Neena Kelfstrom seems as comfortable onstage at The Runnels School as she would be at home, and that’s what she intends for her students in the drama program, which she runs for the junior and senior high schools at Runnels.
For her, it’s not just plays they’re playing at — it’s practice for life.
“If you have a message to get across, and you can’t communicate it well, if you can’t adapt the message to the audience, you’re at a disadvantage to those who can,” she said.
Kelfstrom’s students put on a production of an hourlong adaptation of “A Midsummer Night’s Dream” set in the 1960s, and when she said they put it on, she means it.
“I have a student stage manager, I have student technicians running the lights and the mics. They do it all, and they take on a lot of responsibility. I don’t have to harass them to learn their lines — they want it to be good,” she said. “We have some natural talent, and some students who don’t want to do this for a living, they just think it’s fun. They want to put on a good show.”
She gives a large part of the credit to Cristin Ponjuan, who teaches drama to elementary students — all students at Runnels take their first drama class in first grade.
“It’s a lot of fun with the younger kids. They haven’t forgotten how to play,” she said, adding that while she’s got them — students can choose to branch out into other performing arts like music or dance, eventually — she tries her best to get them past the jitters that often come with being onstage.
“I remember having one student who was perfect, having fun, for every practice, but the minute he was in front of an audience, he froze. We talked about it after, and I explained that those were his friends and his family in the audience, his teachers, and everybody was there to support him,” she said.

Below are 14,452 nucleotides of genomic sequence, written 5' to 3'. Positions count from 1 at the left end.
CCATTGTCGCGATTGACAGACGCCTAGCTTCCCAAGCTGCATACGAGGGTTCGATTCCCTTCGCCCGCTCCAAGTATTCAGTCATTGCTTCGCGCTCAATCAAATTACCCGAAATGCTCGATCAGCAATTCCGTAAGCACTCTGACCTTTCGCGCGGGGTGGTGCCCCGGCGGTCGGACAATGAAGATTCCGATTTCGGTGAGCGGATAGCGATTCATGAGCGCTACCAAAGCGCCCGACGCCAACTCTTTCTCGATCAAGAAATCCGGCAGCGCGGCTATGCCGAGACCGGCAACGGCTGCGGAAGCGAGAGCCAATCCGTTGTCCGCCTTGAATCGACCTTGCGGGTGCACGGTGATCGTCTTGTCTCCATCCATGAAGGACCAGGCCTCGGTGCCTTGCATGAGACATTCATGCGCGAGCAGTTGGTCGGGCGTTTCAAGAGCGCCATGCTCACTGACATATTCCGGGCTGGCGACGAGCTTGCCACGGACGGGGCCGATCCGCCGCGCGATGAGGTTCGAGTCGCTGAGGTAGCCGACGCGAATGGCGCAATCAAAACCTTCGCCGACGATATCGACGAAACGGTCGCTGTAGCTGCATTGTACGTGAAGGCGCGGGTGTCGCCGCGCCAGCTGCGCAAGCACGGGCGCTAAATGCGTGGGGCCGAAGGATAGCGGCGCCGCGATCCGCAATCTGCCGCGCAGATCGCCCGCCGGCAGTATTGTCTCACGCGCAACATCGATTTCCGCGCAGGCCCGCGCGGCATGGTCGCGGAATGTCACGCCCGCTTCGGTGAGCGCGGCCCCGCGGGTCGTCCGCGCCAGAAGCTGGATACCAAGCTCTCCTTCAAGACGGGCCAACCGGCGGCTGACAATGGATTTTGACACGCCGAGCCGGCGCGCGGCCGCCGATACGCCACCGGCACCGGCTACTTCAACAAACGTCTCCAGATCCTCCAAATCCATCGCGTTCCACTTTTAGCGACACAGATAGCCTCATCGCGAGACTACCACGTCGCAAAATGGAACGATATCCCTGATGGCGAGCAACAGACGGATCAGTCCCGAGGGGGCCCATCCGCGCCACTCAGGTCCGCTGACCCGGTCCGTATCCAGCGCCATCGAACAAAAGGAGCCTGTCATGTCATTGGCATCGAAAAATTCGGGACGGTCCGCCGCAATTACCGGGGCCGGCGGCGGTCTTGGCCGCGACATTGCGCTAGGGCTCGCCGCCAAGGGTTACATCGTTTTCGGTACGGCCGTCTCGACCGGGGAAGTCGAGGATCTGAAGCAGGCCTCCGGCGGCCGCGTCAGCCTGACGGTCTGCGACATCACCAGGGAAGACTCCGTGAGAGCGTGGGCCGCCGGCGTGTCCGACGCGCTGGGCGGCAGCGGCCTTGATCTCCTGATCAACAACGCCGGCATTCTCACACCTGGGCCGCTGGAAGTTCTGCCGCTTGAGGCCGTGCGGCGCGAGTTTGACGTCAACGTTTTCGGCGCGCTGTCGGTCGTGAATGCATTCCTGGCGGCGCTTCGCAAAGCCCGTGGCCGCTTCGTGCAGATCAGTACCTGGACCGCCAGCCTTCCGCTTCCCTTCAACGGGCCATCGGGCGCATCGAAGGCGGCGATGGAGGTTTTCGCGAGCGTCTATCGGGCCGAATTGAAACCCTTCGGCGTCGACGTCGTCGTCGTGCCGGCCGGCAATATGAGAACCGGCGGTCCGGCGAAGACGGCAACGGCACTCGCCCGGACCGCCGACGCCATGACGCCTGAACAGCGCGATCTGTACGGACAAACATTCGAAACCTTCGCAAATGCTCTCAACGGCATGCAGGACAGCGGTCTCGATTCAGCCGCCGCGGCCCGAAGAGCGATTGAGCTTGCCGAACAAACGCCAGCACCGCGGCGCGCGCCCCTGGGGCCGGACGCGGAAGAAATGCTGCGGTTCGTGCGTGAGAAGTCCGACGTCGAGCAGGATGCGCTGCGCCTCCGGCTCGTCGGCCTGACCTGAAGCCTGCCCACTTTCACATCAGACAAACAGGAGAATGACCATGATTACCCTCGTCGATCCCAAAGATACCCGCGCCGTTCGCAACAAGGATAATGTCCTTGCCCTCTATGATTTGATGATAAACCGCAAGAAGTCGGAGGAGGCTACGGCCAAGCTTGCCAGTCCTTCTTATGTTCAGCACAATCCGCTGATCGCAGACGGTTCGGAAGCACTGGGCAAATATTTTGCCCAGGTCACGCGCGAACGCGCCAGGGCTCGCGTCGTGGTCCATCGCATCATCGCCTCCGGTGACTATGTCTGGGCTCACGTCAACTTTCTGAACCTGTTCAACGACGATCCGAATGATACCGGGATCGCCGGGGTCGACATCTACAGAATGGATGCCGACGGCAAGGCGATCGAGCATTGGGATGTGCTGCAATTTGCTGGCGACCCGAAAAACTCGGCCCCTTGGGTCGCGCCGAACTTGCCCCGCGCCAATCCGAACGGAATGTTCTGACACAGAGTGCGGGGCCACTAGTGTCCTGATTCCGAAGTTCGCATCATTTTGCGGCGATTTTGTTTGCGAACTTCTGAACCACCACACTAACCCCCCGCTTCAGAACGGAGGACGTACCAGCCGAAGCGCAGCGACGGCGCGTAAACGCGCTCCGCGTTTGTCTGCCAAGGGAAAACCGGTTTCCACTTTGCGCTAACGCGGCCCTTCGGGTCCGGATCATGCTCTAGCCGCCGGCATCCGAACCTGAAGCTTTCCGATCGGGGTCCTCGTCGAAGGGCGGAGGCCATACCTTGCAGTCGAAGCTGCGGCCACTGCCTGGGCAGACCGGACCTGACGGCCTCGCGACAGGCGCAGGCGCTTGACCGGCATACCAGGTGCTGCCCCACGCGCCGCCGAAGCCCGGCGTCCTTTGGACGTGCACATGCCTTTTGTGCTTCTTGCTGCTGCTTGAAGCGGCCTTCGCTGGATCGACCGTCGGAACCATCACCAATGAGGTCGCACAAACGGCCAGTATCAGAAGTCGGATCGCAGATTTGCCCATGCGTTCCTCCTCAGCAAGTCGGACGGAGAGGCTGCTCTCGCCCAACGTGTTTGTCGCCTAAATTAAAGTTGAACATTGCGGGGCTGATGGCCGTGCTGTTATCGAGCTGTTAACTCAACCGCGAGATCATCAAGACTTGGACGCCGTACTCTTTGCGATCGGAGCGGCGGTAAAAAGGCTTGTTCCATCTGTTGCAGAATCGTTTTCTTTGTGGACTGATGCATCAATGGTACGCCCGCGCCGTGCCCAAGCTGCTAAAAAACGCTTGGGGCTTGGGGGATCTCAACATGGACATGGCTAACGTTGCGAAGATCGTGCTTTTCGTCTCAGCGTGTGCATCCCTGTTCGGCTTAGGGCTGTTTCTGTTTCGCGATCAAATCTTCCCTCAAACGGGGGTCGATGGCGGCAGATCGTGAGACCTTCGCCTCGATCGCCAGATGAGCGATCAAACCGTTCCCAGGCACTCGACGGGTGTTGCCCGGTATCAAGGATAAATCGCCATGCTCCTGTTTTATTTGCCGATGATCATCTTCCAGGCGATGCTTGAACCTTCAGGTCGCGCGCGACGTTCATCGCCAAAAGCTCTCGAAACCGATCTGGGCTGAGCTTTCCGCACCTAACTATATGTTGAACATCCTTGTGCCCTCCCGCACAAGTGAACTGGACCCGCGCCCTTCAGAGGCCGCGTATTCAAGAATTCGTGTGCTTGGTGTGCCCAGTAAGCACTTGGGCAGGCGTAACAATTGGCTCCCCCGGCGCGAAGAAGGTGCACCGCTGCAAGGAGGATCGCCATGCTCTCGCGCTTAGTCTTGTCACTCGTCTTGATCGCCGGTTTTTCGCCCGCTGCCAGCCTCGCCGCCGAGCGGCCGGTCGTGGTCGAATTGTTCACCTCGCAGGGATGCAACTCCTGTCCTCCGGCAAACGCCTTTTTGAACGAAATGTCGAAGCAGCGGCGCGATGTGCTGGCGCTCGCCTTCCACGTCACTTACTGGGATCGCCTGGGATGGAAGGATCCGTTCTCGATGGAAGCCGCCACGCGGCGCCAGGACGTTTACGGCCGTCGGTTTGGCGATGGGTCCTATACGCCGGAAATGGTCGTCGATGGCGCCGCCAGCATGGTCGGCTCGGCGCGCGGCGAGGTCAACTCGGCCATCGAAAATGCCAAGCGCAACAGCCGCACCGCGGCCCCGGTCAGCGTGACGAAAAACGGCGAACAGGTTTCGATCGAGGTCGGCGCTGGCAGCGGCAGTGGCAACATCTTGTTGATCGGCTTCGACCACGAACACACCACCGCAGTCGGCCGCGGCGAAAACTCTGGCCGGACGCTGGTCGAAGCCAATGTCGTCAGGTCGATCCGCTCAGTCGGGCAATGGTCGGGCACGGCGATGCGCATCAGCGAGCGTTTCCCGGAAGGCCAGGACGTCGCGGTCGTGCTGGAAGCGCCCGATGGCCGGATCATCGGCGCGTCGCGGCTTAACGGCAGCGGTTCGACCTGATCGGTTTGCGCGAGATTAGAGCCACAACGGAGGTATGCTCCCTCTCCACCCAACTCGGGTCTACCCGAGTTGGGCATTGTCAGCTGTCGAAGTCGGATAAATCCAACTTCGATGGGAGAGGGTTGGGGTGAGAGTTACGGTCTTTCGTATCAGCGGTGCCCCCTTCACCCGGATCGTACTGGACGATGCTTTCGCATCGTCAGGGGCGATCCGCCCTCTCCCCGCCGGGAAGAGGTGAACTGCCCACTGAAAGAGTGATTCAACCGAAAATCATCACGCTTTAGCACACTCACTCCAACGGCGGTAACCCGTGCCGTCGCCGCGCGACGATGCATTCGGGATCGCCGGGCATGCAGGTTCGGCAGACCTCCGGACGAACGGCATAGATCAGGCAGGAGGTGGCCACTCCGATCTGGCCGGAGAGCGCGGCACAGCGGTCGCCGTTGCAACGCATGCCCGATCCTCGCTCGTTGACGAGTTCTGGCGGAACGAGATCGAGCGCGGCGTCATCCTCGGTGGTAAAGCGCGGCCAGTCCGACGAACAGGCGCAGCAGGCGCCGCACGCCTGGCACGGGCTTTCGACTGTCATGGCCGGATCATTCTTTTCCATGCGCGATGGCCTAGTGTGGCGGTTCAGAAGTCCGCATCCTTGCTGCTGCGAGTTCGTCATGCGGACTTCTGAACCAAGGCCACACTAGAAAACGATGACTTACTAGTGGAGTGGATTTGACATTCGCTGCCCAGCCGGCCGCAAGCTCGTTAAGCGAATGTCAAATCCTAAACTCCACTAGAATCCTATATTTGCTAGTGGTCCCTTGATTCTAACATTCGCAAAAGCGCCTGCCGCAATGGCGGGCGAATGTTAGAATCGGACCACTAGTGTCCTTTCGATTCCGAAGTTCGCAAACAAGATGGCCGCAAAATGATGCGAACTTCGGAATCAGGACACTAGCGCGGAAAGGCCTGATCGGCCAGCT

A light bulb went off, and by the next show, he was over it.
“He’ll never have the same fears about being in front of people,” she said, and that’s the magic of what the Runnels theater program does, she said.
There’s no better training ground for communication than the stage, given the right conditions.
“It has to be a safe, supportive environment, otherwise it won’t work for everyone,” Kelfstrom said, and that’s what she’s determined to provide.
Their latest production was an hourlong adaptation of “A Midsummer Night’s Dream” set in the 1960s, but using the original Shakespearean language. “I want to brag on them, because they only had 15 rehearsals for this show,” she said. “That’s not a long time, especially when you’re memorizing those passages, and we wanted to make sure they understood the meaning of what they were saying,” she said. “It really makes a difference. The costumes made it fun, obviously, but they worked hard,” she said.
They get through it so well partly because they’re old hands at being onstage by the time they reach high school, she said, and partly because they are a team.
“They’re like family. They support each other,” she said. “In fact, the whole school, parents, other teachers and especially our administration, they’re all very supportive. I feel spoiled, really. It seems like all I have to do when I need something is ask.”
That includes financial support, cooperation from coaches to rehearse when one of the actors is also an athlete and props. They borrowed a family pet, Mugs the pug, to act the part of Moonshine’s dog.
“They made the sets, they ran the show behind the scenes — there are a lot of students coming out of this program who could reasonably make a living at it,” she said.
But Kelfstrom and Ponjuan know the vast majority of students likely will not pursue a theater career, or acting, or stage managing.
But they will take other lessons with them. “Believe it or not, when I started drama, I was shy,” Kelfstrom said. “I had a supportive teacher who helped me get over that.”
And Ponjuan said she was all about pleasing people before the theater. “I wasn’t able to say what I wanted, but learning this craft helped me trust myself,” she said. It changed her life, and that’s what they hope most students take away from the stage.